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Thomas Jefferson Gurr: Another of the "Immortal 600" Found in Middle Georgia

4+ years ago I wrote about 1st Lieut. Eugene C. Jeffers and his status as one of the "Immortal 600." I first learned about this Civil War history when visiting Fort Pulaski some 10 or more years ago. An informational marker at the National Monument provided the following: The Immortal 600 were a group of Confederate officers held as prisoners of war at Fort Pulaski during the bitterly cold winter of 1864-1865. They were moved here from Charleston where they had been placed in the line of artillery fire in retaliation for what was viewed as similar treatment of Union POW's. The fallen officers endured many hardships, including a six-week diet of rancid cornmeal and pickles…From dysentery, chronic diarrhea, scurvy, and pneumonia, thirteen of the prisoners died while here at Fort Pulaski. The National Park Service website provides a bit more detail: The story of the Immortal 600 began on August 20, 1864, when a chosen group of 600 Confederate prisoners of war were t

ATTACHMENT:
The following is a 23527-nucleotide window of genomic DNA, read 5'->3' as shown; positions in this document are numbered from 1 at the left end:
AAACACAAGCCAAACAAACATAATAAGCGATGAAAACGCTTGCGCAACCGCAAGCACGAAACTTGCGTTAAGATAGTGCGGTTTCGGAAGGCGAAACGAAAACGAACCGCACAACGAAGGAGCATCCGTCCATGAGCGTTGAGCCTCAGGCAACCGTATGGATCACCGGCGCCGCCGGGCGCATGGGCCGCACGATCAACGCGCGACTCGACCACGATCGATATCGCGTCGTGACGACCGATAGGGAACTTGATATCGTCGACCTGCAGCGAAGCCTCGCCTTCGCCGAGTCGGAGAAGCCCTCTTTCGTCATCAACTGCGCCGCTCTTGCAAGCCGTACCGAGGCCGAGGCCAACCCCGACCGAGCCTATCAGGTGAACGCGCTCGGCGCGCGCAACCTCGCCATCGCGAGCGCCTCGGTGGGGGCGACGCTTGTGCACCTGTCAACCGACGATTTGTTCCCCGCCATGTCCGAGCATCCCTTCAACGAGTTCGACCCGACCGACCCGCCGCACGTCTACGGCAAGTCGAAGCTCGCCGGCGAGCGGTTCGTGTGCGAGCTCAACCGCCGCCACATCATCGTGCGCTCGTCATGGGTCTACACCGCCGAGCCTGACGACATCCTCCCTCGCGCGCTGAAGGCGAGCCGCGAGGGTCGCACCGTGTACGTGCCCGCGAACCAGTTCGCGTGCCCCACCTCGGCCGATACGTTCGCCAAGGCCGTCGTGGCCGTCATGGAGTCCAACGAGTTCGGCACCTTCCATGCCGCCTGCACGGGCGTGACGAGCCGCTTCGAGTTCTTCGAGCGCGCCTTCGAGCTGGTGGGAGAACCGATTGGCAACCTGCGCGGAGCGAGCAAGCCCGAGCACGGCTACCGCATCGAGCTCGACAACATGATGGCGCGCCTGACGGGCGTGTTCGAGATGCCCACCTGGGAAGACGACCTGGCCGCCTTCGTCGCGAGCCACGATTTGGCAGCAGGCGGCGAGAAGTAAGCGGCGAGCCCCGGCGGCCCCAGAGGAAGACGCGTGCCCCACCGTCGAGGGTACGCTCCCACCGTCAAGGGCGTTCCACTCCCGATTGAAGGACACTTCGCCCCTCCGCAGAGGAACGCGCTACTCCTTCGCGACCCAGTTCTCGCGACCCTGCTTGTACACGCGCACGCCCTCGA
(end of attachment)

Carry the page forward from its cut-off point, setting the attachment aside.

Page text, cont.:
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Brigadier-General Charles David Anderson Dead (1901)

Charles David Anderson was born 22 May 1827 in DeKalb County, Georgia to William Robert Anderson and Annie Coker. Charles married Mary Caroline Hiley about 1851, and the couple had at least six children. After a life that included Civil War service on the side of the Confederacy "conspicuous for its bravery," Charles died on 22 February 1901 in Fort Valley, GA. He was buried there in Oaklawn Cemetery. Per Wikipedia  -- Anderson participated in the Maryland Campaign in the fall of 1862, fighting during the Battle of Antietam on September 17. In the fight he was wounded and captured by Union forces, and exchanged later that year. Upon release Anderson was promoted to major, effective back to the date of the Battle of Antietam... In 1863 Anderson participated in the Chancellorsville Campaign and was seriously wounded on May 3. He was hit in his shoulder, his abdomen, as well as his left hand, losing a finger in the process...Upon returning home to Georgia, Anderson was appointed